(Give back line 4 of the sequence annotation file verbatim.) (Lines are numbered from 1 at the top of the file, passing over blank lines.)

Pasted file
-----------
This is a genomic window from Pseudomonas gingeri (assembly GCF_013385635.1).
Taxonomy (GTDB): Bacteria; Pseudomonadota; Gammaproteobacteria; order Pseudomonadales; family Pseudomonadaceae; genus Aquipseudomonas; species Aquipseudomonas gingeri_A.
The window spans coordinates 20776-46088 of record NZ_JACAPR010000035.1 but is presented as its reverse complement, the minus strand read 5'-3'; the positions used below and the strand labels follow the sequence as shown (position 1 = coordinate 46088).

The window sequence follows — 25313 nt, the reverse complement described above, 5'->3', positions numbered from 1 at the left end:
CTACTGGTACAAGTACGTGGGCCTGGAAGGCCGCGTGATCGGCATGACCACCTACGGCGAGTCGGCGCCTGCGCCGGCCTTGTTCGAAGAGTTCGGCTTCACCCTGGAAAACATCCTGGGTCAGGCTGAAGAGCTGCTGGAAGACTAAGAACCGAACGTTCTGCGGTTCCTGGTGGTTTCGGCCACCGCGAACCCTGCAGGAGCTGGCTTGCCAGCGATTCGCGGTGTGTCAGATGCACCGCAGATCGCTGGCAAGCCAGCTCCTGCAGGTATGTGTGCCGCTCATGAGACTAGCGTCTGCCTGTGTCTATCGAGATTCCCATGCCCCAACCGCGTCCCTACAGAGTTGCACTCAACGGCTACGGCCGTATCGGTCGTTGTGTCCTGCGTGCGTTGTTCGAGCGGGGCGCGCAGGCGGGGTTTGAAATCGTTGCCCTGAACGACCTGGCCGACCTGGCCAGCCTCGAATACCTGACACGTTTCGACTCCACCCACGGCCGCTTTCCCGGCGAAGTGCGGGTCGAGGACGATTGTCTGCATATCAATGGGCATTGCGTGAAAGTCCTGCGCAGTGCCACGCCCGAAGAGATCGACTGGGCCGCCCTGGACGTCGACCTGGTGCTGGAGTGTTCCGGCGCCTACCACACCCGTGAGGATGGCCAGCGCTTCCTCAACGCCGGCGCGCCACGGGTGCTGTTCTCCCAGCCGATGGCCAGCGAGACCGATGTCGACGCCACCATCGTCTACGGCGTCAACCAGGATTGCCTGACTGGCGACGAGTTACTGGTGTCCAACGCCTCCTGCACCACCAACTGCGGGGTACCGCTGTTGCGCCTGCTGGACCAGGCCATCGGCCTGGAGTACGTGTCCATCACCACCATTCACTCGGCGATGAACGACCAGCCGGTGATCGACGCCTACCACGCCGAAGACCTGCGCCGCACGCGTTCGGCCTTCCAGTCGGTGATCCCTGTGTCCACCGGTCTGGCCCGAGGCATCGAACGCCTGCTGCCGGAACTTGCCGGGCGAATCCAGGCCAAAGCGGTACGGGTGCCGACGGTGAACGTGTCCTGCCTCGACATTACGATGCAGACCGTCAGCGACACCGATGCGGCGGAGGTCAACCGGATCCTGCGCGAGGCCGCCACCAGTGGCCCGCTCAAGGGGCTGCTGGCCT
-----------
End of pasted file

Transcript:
The window sequence follows — 25313 nt, the reverse complement described above, 5'->3', positions numbered from 1 at the left end: